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God, give us strength of body to keep walking for freedom. God, give us strength to remain nonviolent, even though we may face death.

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God, grant that we wage the struggle with dignity and discipline. May all who suffer oppression in this world reject the self-defeating method of retaliatory violence and choose the method that seeks to redeem.

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God, remove all bitterness from my heart and give me the strength and courage to face any disaster that comes my way.

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O God, we thank you for the lives of great saints and prophets in the past, who have revealed to us that we can stand up amid the problems and difficulties and trials of life and not give in. We thank you for our foreparents, who've given us something in the midst of the darkness of exploitation and oppression to keep going. Grant that we will go on with the proper faith and the proper determination of will, so that we will be able to make a creative contribution to this world. In the name and spirit of Jesus we pray.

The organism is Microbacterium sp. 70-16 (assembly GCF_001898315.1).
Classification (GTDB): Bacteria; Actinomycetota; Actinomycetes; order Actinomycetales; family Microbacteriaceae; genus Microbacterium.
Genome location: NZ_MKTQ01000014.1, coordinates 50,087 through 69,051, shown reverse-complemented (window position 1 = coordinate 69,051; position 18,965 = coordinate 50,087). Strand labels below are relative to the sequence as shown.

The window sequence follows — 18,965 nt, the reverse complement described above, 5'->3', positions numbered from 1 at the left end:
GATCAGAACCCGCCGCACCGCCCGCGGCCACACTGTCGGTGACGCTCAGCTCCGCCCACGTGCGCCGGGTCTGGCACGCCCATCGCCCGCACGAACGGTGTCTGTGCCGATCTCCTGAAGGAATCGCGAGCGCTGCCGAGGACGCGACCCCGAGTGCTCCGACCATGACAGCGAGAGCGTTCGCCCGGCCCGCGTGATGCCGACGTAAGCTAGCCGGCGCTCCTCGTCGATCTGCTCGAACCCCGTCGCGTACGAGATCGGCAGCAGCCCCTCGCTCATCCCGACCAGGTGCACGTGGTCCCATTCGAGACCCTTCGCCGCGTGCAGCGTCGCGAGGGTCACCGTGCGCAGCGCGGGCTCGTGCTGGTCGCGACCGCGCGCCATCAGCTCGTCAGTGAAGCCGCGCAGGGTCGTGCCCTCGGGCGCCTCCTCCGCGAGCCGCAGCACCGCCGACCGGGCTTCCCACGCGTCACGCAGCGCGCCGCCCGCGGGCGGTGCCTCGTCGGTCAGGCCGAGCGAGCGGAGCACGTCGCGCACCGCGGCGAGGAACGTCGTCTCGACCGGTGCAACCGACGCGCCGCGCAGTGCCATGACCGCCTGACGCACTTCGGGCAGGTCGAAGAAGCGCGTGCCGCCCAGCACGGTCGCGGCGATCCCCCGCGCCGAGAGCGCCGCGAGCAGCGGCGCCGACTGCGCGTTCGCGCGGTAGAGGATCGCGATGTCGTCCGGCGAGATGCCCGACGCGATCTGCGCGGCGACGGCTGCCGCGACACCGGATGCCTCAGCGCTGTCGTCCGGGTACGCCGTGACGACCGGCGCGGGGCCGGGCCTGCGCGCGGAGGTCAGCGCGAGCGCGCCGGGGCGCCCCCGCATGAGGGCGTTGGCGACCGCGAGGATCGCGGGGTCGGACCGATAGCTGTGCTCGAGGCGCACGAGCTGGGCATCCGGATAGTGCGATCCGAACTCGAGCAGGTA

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O God, make us willing to do your will, come what may. Increase the number of persons of good will and moral sensitivity. Give us renewed confidence in nonviolence and the way of love as taught by Christ. Amen.

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Eternal God, out of whose mind this great cosmic universe, we bless you. Help us to seek that which is high, noble and good. Help us in the moment of difficult decision. Help us to work with renewed vigor for a warless world, a better distribution of wealth, and a brother/sisterhood that transcends race or color.

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God, we thank you for the inspiration of Jesus. Grant that we will love you with all our hearts, souls, and minds, and love our neighbors as we love ourselves, even our enemy neighbors. And we ask you, God, in these days of emotional tension, when the problems of the world are gigantic in extent and chaotic in detail, to be with us in our going out and our coming in, in our rising up and in our lying down, in our moments of joy and in our moments of sorrow, until the day when there shall be no sunset and no dawn. Amen.